Beyond Search: Computational Intelligence for the Web
Beyond Search: Computational Intelligence for the Web

Workshop on December 12-13, 2008, Whistler, BC, Canada

Post-Workshop Information

  • Slides and recordings of the workshop talks are now available from videolectures.net

Motivation

Kevin Kelly, former editor of Wired magazine, stated in an inspiring blog article that the internet has reached the stage where it can be looked upon as a gigantic information copying and distribution mechanism. But when the problem of distributing and copying information is essentially solved, where do we go next?

It is in particular the networked structure of devices and systems that generates a host of interesting problems and opportunities. So what are the values that can be derived from this mesh, values that go beyond the fact of copying and distributing information? In his article, Kelly identified a number of such values, a few of which have immediate relevancy for the ML community.

  • Interpretation: Copying information can be achieved at a cost of zero, but how do we make sense of it?
  • Immediacy: How can, for example, a piece of news be delivered immediately (at the moment it is produced) to an interested reader?
  • Findability: Or: An unfound masterpiece is worthless.
  • Personalization: Via an ongoing conversation between producer and user, tailored versions of an otherwise generic piece of work can be generated.
  • Privacy: Access to data needs to be restricted to a necessary minimum, to protect identities

Workshop Goals

In order to implement these values for the human that is linked into the mesh of information and devices, research in a number of directions needs to be carried out:

  • Machine learning and probabilistic modeling: Recommendation systems and knowledge extraction are two immediate applications. Current work needs to be improved in a number of aspects, including large scale inference, modeling languages, and efficient decision making.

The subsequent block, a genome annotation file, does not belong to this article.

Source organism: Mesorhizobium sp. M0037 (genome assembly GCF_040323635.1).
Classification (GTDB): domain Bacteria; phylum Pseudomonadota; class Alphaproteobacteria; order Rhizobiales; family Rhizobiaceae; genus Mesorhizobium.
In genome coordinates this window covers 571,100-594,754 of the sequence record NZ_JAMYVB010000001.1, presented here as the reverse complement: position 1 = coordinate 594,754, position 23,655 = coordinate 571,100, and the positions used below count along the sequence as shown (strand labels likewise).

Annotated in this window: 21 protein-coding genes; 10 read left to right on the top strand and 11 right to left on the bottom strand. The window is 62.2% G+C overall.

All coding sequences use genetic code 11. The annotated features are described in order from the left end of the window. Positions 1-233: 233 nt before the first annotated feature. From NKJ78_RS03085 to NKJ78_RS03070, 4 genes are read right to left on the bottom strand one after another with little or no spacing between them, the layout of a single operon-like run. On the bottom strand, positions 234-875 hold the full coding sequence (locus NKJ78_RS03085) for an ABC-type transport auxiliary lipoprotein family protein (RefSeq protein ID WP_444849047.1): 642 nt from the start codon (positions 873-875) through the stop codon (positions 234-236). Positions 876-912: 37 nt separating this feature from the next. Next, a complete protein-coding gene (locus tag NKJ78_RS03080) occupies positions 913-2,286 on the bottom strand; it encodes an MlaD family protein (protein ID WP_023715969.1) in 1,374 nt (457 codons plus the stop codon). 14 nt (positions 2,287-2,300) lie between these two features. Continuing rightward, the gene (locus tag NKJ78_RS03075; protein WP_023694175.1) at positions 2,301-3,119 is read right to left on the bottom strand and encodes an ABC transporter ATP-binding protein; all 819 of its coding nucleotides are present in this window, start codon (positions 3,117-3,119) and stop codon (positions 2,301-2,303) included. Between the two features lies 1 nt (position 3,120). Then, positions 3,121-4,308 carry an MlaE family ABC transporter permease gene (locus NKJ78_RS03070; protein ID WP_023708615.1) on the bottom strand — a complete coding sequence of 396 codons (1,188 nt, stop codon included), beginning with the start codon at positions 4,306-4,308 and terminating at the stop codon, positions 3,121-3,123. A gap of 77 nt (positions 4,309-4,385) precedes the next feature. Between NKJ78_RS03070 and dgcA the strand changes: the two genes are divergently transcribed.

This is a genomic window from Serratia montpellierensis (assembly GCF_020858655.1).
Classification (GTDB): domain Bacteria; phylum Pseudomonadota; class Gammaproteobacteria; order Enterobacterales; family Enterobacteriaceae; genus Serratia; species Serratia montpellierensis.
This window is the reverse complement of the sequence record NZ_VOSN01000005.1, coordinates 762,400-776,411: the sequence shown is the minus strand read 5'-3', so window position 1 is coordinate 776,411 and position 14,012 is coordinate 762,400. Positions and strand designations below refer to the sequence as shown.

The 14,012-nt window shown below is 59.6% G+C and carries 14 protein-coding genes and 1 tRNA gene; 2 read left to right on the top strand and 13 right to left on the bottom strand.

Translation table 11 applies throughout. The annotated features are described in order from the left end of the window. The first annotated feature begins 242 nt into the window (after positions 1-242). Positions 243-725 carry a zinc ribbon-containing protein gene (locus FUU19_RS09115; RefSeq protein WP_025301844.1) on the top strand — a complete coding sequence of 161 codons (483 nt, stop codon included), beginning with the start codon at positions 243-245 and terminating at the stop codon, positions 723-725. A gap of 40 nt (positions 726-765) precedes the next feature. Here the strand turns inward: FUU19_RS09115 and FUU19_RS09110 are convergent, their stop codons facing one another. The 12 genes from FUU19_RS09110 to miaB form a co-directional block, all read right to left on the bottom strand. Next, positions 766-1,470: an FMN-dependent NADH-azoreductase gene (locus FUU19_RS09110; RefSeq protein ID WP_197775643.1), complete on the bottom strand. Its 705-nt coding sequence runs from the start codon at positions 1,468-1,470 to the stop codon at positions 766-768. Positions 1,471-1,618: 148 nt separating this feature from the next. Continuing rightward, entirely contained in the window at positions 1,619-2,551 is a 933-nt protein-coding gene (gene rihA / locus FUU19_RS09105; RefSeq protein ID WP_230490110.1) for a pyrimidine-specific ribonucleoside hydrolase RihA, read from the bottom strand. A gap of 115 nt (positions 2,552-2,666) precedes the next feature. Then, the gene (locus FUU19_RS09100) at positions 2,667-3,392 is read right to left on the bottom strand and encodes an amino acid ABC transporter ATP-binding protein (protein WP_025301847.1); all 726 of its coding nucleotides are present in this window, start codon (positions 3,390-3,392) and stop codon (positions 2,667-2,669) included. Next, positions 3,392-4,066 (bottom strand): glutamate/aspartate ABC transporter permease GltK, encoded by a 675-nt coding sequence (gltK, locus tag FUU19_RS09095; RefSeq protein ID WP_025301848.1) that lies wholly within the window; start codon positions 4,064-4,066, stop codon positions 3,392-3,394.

• Game theory and mechanism design: When a large number of contributors are involved in solving a particular task, how can we set up the tasks and the incentive structure such that "the crowd" does indeed achieve the desired goal? Game theory can provide answers to how the interaction of large groups of people can be modeled, whereas mechanism design is concerned with the design of rules that lead to desired behavior. Research is required in particular for solving very large games, and for mechanism design under uncertainty.
  • Knowledge representation and reasoning: Large parts of the current internet data are stored in an unstructured way, making linking and evaluating knowledge a complex problem. Semantic web solves parts of the representation problem, but the question of reasoning is still largely unsolved. Also, there is a tradeoff to be made between efficiency of reasoning and power of the representation. Reasoning under uncertainty is a further challenge here.
  • Social networks and collective intelligence: The web in its current form can also be viewed in terms of its interaction graph. Who is sending an email to whom? Who is reading whose blog entries? How does information flow in these networks? To answer these questions, the networks need to be analyzed, modeled, and made amenable to reasoning.
  • Privacy preserving learning: For the above questions to be solved, it is often necessary to share personal information of users - which, on the other hand, user may not want due to the loss of their privacy. What can be learned, and how can be learned, whilest only revealing a minimal set of information, or information that does not make users individually identifiable?

Making progress in these areas will require a large deal of research carried out across the typical boundaries. We wish to make this workshop as much interdisciplinary as possible, in that it addresses all of the above topics, and highlights the connections. We tried to choose speakers (and will select contributions to the workshop) that work on the connections between two or even more of these topics. We aim at addressing topics both from an academic and from an application point of view.

Ideally, the outcome of the workshop would be to

  • Provide a new research agenda that links the above topics
  • Identify a set of reachable next steps
  • Provide the research communities with a realistic working environment, that is, datasets.

Target Audience

A number of researchers in different research communities are working on problems like machine learning for web search, on recommender systems, on game theory, or on generic methods for reasoning. We believe that there is significant value in providing a forum for discussions amongst these researcher, to identify chances for collaborations and exchanging ideas that will help make the developed methods applicable on web scale.